It’s the story of two men who met years ago in their home country of Russia — then the Soviet Union — and eventually joined forces to build a successful company in the United States. The company? Barit International. And the men?
“Alex Polevoy and I worked together for a short time at a gear engineering and manufacturing company in Russia,” says Leon Kozlov, vice president and chief engineer at Barit International, of the company’s founder. “I had joined the Russian company when I graduated from the Minsk Polytechnic Institute in 1976, which was the same year Alex left it, and two years before he relocated from Russia to the United States. Alex worked for Overton Gear as a chief process engineer until 1989, when he decided to go out on his own to become a distributor of Russian–made gear cutting tools.”
Kozlov left Russia in 1991, working for another government gear production company that began purchasing cutting tools from Barit. Once reacquainted, the two men and their families became close, which eventually led to a job offer. “The benefits offered by the government company were excellent, so people rarely left once they’d landed a position,” he says. “But I thought that working with Alex was a great opportunity, so when I decided to join him in 1998 I was probably the first person to willingly leave that company.”
According to Kozlov, Polevoy was an excellent engineer and a smart and honest businessman, but he needed someone to help him with experience not only in manufacturing gears, but also in making the cutting tools with which they are formed. As it turned out, they only had about four years to work together, since Polevoy succumbed to lung cancer in 2002. This loss resulted in an overhaul of the company’s leadership team and sales force. While the Polevoy family retains ownership of Barit International—with his widow, Rita, as president—Kozlov was named vice president in addition to his original title of chief engineer, and the company has continued to grow and evolve.
Part of that evolution involved moving away from supplying Russian–made products alone — although the company still has an inventory of stock tooling from those suppliers — and finding manufacturers for its wide variety of cutting tools from all across Europe. The reason for this decision had to do with the fact that they’d begun supplying larger companies such as Kawasaki Motors, Process Gear, Letourneau Technologies, Ontario Drive & Gear, Morgan Construction and, yes, Overton Gear, that required premium materials the Russian manufacturers simply didn’t have access to. “We still work with companies of all sizes,” Kozlov is quick to add, “but it was necessary to raise the quality of our product line in order to meet the needs of these very discerning and well–known customers.”
With 30 years of experience in the gear–manufacturing industry, Kozlov says that he utilizes that acquired knowledge in helping lead customers in the right direction during the quoting process. “If I think something will work better for them than what they’ve asked for, I’ll make that clear, even if it means we don’t get that particular sale,” he says, “because I know they will remember that and give me the chance to quote them again on another order down the road. We’re not just interested in making the sale, we want to build a relationship, and the best way to do that is to be straightforward and honest from the very beginning.”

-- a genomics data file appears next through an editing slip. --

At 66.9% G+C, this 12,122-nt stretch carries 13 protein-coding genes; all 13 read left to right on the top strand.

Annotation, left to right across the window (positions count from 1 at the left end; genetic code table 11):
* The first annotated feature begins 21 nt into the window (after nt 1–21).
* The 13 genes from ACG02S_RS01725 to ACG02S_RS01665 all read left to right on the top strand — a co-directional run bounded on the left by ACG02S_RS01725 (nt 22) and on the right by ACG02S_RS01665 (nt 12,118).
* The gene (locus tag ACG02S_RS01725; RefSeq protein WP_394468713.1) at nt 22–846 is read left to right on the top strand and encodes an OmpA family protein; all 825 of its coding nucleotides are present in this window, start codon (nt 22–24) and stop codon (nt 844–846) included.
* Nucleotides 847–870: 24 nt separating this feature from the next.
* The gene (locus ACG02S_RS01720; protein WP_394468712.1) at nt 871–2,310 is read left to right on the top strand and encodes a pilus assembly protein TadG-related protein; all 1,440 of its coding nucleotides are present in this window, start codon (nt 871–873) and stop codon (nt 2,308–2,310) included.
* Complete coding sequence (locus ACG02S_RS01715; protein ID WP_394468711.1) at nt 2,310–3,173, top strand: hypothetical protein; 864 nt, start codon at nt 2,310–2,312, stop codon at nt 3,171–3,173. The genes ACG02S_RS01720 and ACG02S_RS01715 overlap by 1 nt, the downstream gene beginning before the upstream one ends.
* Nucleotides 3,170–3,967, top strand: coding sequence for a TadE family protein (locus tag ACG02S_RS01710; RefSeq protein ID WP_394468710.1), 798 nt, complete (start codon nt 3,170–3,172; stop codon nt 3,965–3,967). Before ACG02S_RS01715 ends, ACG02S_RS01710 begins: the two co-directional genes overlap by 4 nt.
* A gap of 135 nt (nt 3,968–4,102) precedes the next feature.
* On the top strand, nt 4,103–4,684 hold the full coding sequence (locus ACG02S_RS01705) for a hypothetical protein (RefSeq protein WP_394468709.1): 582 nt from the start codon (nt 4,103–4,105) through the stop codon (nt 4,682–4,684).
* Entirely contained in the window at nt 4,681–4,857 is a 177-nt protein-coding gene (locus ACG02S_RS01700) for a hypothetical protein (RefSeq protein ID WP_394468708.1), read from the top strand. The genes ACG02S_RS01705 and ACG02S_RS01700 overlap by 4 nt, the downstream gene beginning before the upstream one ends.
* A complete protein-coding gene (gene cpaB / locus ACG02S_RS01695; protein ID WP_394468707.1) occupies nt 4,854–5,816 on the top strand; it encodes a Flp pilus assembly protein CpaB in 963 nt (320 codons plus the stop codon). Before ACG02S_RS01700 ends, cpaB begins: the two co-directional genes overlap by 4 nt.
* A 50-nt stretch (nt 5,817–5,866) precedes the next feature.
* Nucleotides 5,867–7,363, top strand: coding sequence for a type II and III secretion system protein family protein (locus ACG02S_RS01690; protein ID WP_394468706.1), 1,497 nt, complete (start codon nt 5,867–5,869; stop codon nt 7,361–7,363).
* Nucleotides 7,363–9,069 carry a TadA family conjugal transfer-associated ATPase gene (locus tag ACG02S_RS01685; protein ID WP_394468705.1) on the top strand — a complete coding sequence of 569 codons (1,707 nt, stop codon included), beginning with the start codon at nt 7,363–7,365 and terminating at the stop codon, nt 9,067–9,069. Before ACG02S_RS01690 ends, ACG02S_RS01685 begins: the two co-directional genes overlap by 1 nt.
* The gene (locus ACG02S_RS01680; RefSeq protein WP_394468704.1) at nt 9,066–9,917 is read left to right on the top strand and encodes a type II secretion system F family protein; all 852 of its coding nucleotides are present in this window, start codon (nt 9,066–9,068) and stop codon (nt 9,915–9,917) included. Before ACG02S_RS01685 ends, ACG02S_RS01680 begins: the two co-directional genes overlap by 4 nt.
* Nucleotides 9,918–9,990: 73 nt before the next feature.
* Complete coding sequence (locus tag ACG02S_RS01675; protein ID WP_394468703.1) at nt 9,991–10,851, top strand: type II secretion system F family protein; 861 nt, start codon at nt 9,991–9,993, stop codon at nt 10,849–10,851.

This approach has paid off, with a growing customer base of companies found around the world. While the majority of them are found in the United States, Barit International ships to some 20 countries, including South America, Australia, South Africa, Asia, Western and Eastern Europe, and the Middle East. In an interesting twist, it also sells into Russia, the Ukraine, and Belarus. This wide acceptance is due, in part, to competitive pricing and the excellent quality of the tools, but also to the engineering design and personalized customer services the company provides.
“These days, the vast majority of the cutting tools we ship are custom–made per the customer’s specifications,” Kozlov explains. “Our engineers works with the customers to make sure the tools are exactly what they need, and made of the optimal high–speed steel grades required for their particular applications.”
Whether those requirements involve hobs, broaches, shapers, shavers, or milling cutters, Barit International is prepared to meet their demands. And it has recently begun supplying cutting tools for spiral bevel gears, which Kozlov says are his particular area of expertise.
Barit has decided to handle the majority of its sales efforts internally, believing that customers deserve direct communicate with their supplier. “That’s also why we choose to attend GEAR EXPO every year it’s held,” Kozlov says, “because we want our current and potential customers to know who they’re buying from, and that their business is very important to us. We want them to know that, when they call Barit International, they’ll get the personalized service they deserve, and that we’re here to help them in any way that we can.”
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